Existing Home Sales Dip in May: When Will Real Estate Market Stabilize?
Although inventories, which fell 3.4% to 3.89 million units in May to an 8.3-month supply, are down 14.9% from the record 4.58-million-unit peak reached in July 2008, they're still roughly double their 30-year average, about 2 million units.
Assuming the current sales pace holds, it will take about six months for inventories to return to the normal three- to four-month supply -- longer, if sales decline in the months ahead. The return to a normal level of inventory will be vital to stabilizing home prices, and will, hopefully, be followed by the eventual return of healthy annual appreciation rates in the range of 4% to 7%.
Where AreExisting Home Sales Headed?
Can existing home sales maintain their current pace? The key factor, now that the home buyer tax credits have expired, will be the employment rate. Job growth leads to an increase in household formation: If the U.S. economy adds 150,000 to 200,000 jobs per month, that should create enough new households to keep existing home sales at or near current levels.
But for now, job growth remains a question mark. After creating about 208,000 and 290,000 jobs in March and April, respectively, the economy stumbled in May, when fewer than 50,000 private sector jobs were created. If the May jobs data represents merely a pause in hiring, household formation should be adequate to maintain the current sales pace. If it's the sign of a larger, more profound slowdown, sales will decline in tandem with the economy.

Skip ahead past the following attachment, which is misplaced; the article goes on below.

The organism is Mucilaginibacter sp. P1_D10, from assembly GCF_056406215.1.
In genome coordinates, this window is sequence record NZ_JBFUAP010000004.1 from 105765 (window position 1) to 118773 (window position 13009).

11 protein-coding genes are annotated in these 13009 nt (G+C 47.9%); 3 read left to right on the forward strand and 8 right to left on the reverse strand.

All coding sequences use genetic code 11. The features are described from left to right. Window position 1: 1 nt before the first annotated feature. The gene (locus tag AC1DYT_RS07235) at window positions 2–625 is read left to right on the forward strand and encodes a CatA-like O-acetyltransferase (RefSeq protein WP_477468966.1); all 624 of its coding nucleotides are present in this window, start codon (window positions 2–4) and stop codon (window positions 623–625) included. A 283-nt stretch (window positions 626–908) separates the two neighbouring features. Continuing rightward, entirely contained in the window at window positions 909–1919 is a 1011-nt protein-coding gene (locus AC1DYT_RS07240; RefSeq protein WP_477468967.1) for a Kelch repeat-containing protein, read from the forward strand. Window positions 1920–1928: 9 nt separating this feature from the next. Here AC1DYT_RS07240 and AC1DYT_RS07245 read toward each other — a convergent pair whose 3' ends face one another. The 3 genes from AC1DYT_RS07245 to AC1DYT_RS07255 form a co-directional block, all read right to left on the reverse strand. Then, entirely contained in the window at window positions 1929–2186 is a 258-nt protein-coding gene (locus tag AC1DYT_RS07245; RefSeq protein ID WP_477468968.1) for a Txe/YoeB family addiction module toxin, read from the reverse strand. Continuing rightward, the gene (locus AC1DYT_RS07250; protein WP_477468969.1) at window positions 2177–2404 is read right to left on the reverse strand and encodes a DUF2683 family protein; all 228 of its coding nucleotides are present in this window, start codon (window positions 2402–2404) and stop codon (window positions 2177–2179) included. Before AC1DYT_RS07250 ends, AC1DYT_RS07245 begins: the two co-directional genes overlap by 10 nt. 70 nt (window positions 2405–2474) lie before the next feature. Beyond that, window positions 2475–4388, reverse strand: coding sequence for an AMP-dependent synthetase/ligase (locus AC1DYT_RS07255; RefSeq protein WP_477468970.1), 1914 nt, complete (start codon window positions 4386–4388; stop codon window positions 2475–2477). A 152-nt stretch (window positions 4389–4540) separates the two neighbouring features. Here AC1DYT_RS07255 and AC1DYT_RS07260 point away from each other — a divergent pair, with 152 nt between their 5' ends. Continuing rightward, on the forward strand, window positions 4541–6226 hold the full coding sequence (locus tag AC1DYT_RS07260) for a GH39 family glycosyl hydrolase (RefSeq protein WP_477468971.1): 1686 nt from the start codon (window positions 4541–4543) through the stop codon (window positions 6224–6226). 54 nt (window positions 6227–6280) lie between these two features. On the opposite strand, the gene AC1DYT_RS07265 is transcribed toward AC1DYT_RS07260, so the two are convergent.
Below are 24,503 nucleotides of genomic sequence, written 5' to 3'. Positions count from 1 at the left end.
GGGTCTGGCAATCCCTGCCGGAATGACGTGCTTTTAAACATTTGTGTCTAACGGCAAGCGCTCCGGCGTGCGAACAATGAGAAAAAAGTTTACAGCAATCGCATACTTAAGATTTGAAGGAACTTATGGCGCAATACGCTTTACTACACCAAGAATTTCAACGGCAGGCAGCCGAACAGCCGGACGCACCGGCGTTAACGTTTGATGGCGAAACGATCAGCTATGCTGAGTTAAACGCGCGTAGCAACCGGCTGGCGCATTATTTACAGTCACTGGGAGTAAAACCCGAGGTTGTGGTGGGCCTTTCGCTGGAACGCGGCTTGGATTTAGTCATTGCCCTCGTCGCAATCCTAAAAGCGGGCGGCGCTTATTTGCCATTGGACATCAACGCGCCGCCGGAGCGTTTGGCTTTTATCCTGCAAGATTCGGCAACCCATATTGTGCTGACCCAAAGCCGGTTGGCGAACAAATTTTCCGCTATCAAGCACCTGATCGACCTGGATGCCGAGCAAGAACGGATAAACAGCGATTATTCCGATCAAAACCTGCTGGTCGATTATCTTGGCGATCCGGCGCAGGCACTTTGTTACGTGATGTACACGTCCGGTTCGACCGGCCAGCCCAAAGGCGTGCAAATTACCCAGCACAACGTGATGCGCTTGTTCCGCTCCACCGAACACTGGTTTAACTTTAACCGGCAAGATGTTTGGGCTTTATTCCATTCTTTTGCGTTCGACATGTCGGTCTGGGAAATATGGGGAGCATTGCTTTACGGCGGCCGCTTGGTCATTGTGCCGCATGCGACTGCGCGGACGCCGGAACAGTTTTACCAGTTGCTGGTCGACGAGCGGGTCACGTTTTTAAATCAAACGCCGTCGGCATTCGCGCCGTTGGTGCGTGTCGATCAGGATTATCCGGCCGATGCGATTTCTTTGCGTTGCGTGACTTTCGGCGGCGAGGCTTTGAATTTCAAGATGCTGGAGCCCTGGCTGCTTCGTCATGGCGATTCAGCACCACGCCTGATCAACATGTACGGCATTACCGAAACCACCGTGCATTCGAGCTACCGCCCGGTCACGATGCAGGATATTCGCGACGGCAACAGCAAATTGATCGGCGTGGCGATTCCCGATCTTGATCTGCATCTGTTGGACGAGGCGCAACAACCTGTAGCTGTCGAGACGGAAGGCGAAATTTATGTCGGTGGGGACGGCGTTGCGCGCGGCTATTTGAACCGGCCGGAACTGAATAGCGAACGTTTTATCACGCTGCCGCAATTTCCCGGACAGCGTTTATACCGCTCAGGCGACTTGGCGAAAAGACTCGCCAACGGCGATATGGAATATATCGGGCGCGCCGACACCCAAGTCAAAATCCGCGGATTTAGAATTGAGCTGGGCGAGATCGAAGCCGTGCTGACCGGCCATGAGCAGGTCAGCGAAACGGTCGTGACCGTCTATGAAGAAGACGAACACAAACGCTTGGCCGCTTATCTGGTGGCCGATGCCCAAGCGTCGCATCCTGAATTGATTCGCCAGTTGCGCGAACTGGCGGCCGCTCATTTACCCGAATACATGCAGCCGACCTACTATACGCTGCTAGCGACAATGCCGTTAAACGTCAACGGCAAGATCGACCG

The final piece of the existing-sales puzzle is mortgage availability. Interest rates for 30-year fixed-rate mortgages are at or near record lows, but mortgage qualification requirements remain high. The days of "no money down, 100% financing" are a distant memory. A 10% down payment is the norm again, and some banks are requiring borrowers to have even more "skin in the game." Beyond that, income history and job security filters are weeding out a large portion of prospective home buyers, people who could have qualified for a mortgage during the housing bubble, but wouldn't today.
Assuming Congress does not extend the home buyer tax credit for a second time, it will primarily be the health of the U.S. economy and the credit markets that dictates the future arc of existing home sales and inventories. An economic recovery with impressive job growth and normal credit conditions could be expected to churn through the excess housing supply in less than a year. But if the nation experiences a sluggish economy with tepid growth and constrained credit conditions, the likely result will be declining sales, continued high inventories, and downward pressure on home prices.